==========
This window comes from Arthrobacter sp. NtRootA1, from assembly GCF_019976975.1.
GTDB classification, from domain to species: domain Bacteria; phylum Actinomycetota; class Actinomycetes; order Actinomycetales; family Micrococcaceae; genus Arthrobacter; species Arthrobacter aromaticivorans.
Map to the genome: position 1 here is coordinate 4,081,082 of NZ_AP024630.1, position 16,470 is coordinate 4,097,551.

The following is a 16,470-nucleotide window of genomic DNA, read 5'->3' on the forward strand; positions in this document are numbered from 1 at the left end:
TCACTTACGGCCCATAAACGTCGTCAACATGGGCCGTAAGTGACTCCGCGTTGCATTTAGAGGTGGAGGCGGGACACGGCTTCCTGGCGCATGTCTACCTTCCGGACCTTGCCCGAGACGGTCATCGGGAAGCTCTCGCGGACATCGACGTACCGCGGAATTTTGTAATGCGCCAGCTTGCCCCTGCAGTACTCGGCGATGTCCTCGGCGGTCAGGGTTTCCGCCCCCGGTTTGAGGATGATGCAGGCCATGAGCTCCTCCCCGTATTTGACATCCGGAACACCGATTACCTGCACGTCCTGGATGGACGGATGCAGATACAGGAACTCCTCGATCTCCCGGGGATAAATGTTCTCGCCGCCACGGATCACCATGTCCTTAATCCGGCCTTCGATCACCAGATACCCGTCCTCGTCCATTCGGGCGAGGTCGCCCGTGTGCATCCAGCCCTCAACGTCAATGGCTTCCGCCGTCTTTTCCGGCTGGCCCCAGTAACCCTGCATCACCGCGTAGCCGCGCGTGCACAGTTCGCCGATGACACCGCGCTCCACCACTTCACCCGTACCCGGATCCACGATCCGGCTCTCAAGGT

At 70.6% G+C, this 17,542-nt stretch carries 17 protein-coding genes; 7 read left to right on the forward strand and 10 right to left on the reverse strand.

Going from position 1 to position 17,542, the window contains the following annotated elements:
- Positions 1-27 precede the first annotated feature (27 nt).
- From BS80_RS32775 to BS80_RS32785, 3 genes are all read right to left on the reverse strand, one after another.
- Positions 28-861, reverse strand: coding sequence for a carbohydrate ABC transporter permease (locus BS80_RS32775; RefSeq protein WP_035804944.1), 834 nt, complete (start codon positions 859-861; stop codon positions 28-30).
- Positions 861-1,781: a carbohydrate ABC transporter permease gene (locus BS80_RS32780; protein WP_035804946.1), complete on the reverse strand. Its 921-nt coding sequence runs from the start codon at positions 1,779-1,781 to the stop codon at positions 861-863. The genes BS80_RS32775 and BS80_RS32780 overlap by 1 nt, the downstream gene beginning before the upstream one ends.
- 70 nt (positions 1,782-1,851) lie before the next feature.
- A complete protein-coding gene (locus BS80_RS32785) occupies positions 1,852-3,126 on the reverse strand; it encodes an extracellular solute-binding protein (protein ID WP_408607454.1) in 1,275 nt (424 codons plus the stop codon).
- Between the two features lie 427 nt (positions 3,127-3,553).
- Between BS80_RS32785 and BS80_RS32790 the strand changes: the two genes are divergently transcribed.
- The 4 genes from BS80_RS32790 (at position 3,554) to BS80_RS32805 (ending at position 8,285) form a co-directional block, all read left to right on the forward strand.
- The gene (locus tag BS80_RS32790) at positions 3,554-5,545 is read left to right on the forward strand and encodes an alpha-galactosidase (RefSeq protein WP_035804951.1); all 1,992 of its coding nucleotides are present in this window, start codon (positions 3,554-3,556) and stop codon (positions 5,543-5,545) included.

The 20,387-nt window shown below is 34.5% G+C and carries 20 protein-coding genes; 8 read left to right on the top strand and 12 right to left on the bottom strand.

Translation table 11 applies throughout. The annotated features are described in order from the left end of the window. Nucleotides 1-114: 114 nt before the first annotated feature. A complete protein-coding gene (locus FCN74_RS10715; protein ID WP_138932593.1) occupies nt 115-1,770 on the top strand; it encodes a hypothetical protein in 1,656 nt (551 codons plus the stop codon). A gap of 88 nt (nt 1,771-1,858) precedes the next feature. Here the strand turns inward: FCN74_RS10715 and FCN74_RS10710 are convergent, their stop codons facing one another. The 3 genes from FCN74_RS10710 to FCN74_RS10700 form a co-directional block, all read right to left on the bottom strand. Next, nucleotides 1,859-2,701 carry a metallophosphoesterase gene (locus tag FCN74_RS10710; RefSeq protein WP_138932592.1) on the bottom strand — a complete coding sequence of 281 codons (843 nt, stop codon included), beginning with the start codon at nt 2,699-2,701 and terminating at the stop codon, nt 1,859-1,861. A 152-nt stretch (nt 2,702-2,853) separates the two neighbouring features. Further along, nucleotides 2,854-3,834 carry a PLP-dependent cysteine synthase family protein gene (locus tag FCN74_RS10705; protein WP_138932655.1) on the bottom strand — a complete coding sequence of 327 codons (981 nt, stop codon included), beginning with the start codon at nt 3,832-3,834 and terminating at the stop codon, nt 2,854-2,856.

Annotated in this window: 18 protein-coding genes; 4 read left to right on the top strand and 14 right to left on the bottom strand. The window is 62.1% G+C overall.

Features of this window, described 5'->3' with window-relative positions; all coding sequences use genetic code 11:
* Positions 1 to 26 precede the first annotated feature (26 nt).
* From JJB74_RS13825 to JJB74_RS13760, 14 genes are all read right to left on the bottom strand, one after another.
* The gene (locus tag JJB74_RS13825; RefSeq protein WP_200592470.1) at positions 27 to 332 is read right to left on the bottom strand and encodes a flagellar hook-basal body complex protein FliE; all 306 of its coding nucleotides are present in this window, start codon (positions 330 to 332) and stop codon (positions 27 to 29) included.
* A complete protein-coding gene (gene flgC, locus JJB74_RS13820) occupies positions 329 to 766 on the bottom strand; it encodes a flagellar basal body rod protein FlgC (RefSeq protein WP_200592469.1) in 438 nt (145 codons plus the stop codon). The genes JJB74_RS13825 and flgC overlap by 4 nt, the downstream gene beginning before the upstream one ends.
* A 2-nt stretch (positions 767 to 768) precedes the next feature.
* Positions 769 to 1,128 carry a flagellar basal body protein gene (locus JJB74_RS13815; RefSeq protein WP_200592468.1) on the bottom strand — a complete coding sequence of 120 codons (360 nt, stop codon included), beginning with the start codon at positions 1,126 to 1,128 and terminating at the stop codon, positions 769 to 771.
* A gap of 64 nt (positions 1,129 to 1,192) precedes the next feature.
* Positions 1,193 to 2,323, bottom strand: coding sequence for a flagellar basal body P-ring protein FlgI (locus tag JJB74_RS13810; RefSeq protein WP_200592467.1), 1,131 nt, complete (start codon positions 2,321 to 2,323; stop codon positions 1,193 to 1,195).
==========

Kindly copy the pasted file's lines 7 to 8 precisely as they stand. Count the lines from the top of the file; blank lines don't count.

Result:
Going from position 1 to position 17,542, the window contains the following annotated elements:
- Positions 1-27 precede the first annotated feature (27 nt).